Robots and Industry 4.0


Robots are critical in the new generation, smart factories. They offer several advantages over legacy production methods, can be used across industries and face fewer challenges in deploying them.

“In 30 years, a robot will likely be on the cover of Time magazine as the best CEO. Machines will do what human beings are incapable of doing. Machines will partner and cooperate with humans, rather than become mankind’s biggest enemy.”

~Jack Ma, founder of Alibaba (2017)

Jack Ma may or may not be correct about robot CEOs, but he is on point with these machines forming an essential part of the newest phase of industrialization, popularly called the Industry 4.0.

Industry 4.0 became the buzzword after first being introduced by the German government at the Hannover Fair in 2011.

Since then, governments and companies across the developed and developing world have been deliberating on making the transition from the present generation to a highly digitized industry. An industry that is interconnected, has a very high degree of automation and involves localized decision making.

These ‘smart factories’ contain systems and digital technologies that network, interact and exchange data with each other thus creating incredibly effective, automated and innovative means of production.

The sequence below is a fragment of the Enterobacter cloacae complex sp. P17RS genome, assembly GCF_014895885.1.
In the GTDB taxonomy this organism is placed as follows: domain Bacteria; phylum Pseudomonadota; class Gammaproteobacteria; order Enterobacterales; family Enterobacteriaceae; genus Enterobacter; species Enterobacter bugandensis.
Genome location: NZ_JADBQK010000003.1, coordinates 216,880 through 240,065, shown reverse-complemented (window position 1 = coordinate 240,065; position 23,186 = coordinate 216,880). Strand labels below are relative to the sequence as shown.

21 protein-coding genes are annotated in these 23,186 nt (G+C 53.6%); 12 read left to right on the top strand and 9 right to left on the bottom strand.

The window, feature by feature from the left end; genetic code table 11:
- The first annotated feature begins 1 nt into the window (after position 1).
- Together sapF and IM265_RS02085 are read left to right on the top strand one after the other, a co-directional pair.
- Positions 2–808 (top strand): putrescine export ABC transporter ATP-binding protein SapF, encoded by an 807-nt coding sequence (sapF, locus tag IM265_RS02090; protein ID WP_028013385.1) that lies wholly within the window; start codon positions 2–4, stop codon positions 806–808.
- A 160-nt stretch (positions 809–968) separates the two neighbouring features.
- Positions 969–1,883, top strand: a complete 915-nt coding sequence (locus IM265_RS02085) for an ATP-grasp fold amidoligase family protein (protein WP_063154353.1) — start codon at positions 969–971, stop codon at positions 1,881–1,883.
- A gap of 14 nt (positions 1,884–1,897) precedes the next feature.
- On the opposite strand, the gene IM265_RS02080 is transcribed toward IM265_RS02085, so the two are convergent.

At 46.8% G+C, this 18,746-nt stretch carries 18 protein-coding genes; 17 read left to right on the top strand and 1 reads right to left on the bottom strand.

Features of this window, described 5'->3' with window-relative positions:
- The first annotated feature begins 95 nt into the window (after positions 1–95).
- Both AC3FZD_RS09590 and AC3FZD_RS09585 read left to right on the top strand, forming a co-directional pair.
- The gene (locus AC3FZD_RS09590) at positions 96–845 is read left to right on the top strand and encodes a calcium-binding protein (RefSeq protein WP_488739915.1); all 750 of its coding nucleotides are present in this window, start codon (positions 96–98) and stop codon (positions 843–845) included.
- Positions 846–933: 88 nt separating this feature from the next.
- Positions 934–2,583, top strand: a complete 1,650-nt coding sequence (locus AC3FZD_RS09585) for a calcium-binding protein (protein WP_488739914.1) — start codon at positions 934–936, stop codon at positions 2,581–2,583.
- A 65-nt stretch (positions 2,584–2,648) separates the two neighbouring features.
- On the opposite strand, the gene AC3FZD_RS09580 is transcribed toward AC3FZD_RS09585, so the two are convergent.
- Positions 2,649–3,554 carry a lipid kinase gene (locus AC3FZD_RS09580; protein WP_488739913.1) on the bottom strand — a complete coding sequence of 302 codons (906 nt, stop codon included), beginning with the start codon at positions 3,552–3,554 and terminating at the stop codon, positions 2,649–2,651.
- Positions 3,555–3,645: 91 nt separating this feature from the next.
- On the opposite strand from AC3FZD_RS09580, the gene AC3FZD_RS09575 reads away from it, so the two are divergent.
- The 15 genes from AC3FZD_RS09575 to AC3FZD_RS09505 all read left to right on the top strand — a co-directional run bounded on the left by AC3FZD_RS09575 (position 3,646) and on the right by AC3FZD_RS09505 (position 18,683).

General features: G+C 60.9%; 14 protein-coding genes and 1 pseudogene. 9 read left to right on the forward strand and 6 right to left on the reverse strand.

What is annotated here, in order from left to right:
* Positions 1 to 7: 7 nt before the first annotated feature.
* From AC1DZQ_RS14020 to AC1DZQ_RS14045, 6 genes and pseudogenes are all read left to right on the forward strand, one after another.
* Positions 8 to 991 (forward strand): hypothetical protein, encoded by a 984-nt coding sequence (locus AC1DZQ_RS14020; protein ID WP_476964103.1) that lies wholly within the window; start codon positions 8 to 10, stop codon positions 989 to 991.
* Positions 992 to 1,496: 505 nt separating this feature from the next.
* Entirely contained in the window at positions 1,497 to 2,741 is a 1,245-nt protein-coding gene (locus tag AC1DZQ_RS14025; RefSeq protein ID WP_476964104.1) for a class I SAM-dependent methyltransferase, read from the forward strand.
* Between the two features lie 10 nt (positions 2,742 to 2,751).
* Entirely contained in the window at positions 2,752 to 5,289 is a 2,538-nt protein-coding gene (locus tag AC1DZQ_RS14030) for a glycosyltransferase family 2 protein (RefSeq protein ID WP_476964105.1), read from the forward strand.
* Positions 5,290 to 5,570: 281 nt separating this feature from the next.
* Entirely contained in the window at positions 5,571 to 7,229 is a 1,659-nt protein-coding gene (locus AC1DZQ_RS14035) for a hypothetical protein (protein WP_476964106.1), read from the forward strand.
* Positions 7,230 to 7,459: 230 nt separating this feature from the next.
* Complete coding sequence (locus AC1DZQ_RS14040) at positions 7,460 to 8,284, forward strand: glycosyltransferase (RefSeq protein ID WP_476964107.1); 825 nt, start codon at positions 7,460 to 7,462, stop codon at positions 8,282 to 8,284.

Some of these cyber-physical systems and technologies contributing to this 4th industrial revolution include:

Robots and every facet of robotics are central to the smart factory-empowering workers, improving productivity, lowering costs and a safer working environment.

Let’s delve into the role of robots in Industry 4.0 and later study how a European manufacturer benefited immensely by embracing robots in this futuristic industrial environment.

We’ll also take a look at challenges the industries will need to confront while laying down systems and processes for a truly Industry 4.0 production floor.

But first, a quick chronicle of how robots entered the industrial workspace and their evolution with the times.

History of Robots in Factories

The early robots were mostly ‘technology demonstrators’ but their first real-world application came with General Motors installing industrial robots in its production facilities in 1961.

The UNIMATE was a hydraulic manipulator arm that could execute metalworking and welding operations.

While some advancement happened in subsequent years in Europe and Japan, experts largely agree that the modern age of industrial robots commenced from 1980 onwards.

One of the crucial developments during this time was the motors that were fixed in the robotic joints resulting in remarkable increases in speed and accuracy.

From barely 6-axis robots at the origin, new robotic systems could control up to 27 axes by the end of the 20th century.

Much later, a new form of robots called Cobots (collaborative robots) was invented. For the first time, robots and humans could work closely without any safety shield in between.

Pioneered by Universal Robots, today cobots are used in multiple industries with several real-world uses and are deployed across the world.

Industrial robots have seen ongoing demand in the market due to constant innovations in the field of robotics.

With a double digit increase in sales the previous decade and new applications explored, robots are at the heart of the latest industrial era.

Robots in Industry 4.0

John Doe, a well-known industry expert rightly points out: